7 Best Places To Eat In Port Vila, Vanuatu

Best places to eat in port vila vanutatu

One of the things I look forward to on my travels is trying out different cuisines. And while visiting Port Vila, I was presented with various places to try traditional dishes. 

From the mysterious flying fox to hearty underground baked savory puddings, I savored every single one of the meals. 

In this post, I’ll share 7 of the best places to eat in Port Vila for a gastronomically satisfying trip. 

Kucina Filipino

Tristan Balme Where to eat port vila cucina phillipino

To satiate your craving for authentic (and affordable) Filipino food, you can’t go wrong with Kucina Filipino. This cozy restaurant boasts various dishes, but its specialty is chicken, pork, and fish-based dishes. 

I tried the chicken adobo, a tender and flavorful meal coated in sticky sauce with a slightly tangy taste. The portions were generous and priced at around 800 vatu ($7). 

If you’re looking for a vegetarian dish, I recommend their Ginataang langka (jackfruit cooked in coconut milk). 

What I liked

  • Warm and welcoming environment
  • Authentic Phillipino food
  • Reasonable prices
  • Extensive food menu 
  • Option to order ahead for a takeaway

Three Pigs

Tristan Balme Where to eat port vila three pigs

For a casual and fun dining experience, you should pop in at Three Pigs. It’s a great spot to hang out with family and friends and the staff are friendly and provide prompt service. 

The eatery specializes in American-style cuisine, all made with fresh and quality ingredients. I ordered their wood-fired Calabrese-flavored pizza, which had a thin and chewy crust and a generous amount of toppings.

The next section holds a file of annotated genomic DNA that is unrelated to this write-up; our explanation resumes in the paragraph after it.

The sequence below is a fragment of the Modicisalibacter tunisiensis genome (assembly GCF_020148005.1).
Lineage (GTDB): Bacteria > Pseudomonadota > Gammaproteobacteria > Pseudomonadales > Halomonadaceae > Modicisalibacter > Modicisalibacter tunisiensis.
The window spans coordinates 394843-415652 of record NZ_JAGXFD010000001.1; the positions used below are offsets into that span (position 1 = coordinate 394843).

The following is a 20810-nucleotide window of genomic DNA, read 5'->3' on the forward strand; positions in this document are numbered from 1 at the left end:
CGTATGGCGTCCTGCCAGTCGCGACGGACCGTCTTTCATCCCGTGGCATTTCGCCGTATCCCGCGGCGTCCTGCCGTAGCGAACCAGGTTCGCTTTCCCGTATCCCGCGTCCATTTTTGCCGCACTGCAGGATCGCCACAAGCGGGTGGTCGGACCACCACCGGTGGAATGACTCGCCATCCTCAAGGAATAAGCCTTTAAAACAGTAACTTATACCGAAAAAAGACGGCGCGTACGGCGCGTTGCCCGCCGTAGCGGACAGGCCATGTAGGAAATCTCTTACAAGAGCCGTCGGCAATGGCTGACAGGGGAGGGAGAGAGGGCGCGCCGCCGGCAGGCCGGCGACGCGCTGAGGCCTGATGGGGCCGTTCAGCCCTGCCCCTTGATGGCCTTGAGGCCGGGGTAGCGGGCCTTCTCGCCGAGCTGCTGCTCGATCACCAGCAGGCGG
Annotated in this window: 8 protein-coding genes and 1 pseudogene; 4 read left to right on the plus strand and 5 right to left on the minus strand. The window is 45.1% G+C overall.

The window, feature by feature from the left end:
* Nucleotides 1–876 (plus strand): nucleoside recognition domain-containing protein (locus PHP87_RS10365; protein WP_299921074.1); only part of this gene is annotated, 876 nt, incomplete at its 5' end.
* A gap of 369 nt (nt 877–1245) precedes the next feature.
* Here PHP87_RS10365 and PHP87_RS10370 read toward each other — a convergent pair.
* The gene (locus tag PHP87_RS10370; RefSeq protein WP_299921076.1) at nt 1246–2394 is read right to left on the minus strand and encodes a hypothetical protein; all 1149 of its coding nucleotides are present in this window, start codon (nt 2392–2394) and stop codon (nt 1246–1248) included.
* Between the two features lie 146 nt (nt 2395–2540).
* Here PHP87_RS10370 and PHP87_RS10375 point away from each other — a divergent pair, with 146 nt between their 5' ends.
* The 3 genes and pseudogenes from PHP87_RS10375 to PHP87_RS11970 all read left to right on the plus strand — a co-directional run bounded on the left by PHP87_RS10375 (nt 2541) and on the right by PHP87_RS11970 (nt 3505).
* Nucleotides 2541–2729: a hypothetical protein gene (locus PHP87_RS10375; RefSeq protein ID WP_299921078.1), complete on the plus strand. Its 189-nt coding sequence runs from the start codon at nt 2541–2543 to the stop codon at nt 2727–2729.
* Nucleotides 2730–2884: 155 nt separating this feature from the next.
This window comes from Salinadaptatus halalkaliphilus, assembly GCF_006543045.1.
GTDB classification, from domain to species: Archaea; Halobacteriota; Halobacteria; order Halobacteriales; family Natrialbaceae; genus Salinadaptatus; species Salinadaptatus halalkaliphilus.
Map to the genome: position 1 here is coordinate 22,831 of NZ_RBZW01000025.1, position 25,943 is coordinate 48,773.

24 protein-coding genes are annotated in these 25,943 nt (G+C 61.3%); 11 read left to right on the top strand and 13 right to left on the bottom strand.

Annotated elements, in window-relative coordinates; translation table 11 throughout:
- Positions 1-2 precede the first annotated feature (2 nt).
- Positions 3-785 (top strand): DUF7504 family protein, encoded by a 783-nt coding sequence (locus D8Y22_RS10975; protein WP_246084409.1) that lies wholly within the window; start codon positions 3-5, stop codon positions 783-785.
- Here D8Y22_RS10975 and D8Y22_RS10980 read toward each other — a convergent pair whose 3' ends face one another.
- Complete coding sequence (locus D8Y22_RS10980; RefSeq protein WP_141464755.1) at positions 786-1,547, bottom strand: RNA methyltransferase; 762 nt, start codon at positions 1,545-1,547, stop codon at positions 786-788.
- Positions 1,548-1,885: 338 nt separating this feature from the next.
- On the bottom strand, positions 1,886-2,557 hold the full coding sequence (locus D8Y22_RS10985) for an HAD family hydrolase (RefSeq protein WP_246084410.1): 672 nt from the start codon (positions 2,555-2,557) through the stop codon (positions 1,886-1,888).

The restaurant also has a happy hour, which I recommend if you’re looking to enjoy any of your favorite alcoholic beverages at a discount. You can expect to pay anything from 1950 Vatu ($25) for a decent meal. 

What I liked

  • Relaxed atmosphere
  • Friendly and prompt staff

What I didn’t like

  • Pricier than the surrounding eateries

Mangoes Resort Restaurant & Bar

This is an upscale and cozy eatery overlooking the Erakor Lagoon and has a serene ambiance. You can sample a range of seasonal contemporary dishes, all made with fresh, local, and organic produce. My highlight was their tender and juicy Vanuata Santo Beef Tenderloin braised in red wine, which cost me around 3500 Vatu (around $40). 

What I Liked

  • Elegant and relaxing atmosphere
  • Friendly and professional staff
  • Scrumptious international and contemporary cuisine

L’Houstalet Restaurant

L’Houstalet serves French cuisine with a twist. One of the locals recommended it claiming they offer some of the best exotic and specialty meals, like flying fox and coconut crab.

And I don’t regret dining there. 

I tried the flying fox. It was cooked to perfection and had a complex chicken-like flavor. I appreciated the attentive and friendly staff, who even suggested a few desserts worth trying. I spent around 3000 Vatu ($27) for the main. Bear in mind, though, the price you see on the menu doesn’t include VAT. Expect to pay an extra 20% when you get your bill.

What I liked

  • Tasty meals
  • Friendly staff

What I didn’t like

  • Price on menu did not include VAT

Port Vila Market

Visiting Vanuatu wouldn’t be complete without a detour to the market. It’s within this vibrant and lively place where you can find authentic local food cheaper than any of the restaurants. 

And the cooks don’t skimp on quality.